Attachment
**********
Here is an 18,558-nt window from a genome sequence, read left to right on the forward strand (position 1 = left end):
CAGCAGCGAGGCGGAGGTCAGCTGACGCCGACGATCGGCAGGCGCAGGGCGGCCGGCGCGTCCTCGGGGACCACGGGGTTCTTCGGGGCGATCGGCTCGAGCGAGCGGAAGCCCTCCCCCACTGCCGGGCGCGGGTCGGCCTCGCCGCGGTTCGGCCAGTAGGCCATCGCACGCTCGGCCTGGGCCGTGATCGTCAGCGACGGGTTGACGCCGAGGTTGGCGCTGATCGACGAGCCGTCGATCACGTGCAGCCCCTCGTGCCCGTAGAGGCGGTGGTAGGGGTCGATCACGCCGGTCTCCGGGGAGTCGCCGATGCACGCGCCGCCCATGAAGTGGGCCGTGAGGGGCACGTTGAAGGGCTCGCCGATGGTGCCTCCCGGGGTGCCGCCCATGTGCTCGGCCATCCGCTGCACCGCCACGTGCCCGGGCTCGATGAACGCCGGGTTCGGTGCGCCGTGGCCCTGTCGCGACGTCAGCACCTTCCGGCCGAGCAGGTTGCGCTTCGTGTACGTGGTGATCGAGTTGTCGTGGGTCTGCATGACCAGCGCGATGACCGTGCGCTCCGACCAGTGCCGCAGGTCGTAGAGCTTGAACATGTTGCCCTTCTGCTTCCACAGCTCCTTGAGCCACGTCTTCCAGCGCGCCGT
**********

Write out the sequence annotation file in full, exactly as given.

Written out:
Here is an 18,558-nt window from a genome sequence, read left to right on the forward strand (position 1 = left end):
CAGCAGCGAGGCGGAGGTCAGCTGACGCCGACGATCGGCAGGCGCAGGGCGGCCGGCGCGTCCTCGGGGACCACGGGGTTCTTCGGGGCGATCGGCTCGAGCGAGCGGAAGCCCTCCCCCACTGCCGGGCGCGGGTCGGCCTCGCCGCGGTTCGGCCAGTAGGCCATCGCACGCTCGGCCTGGGCCGTGATCGTCAGCGACGGGTTGACGCCGAGGTTGGCGCTGATCGACGAGCCGTCGATCACGTGCAGCCCCTCGTGCCCGTAGAGGCGGTGGTAGGGGTCGATCACGCCGGTCTCCGGGGAGTCGCCGATGCACGCGCCGCCCATGAAGTGGGCCGTGAGGGGCACGTTGAAGGGCTCGCCGATGGTGCCTCCCGGGGTGCCGCCCATGTGCTCGGCCATCCGCTGCACCGCCACGTGCCCGGGCTCGATGAACGCCGGGTTCGGTGCGCCGTGGCCCTGTCGCGACGTCAGCACCTTCCGGCCGAGCAGGTTGCGCTTCGTGTACGTGGTGATCGAGTTGTCGTGGGTCTGCATGACCAGCGCGATGACCGTGCGCTCCGACCAGTGCCGCAGGTCGTAGAGCTTGAACATGTTGCCCTTCTGCTTCCACAGCTCCTTGAGCCACGTCTTCCAGCGCGCCGT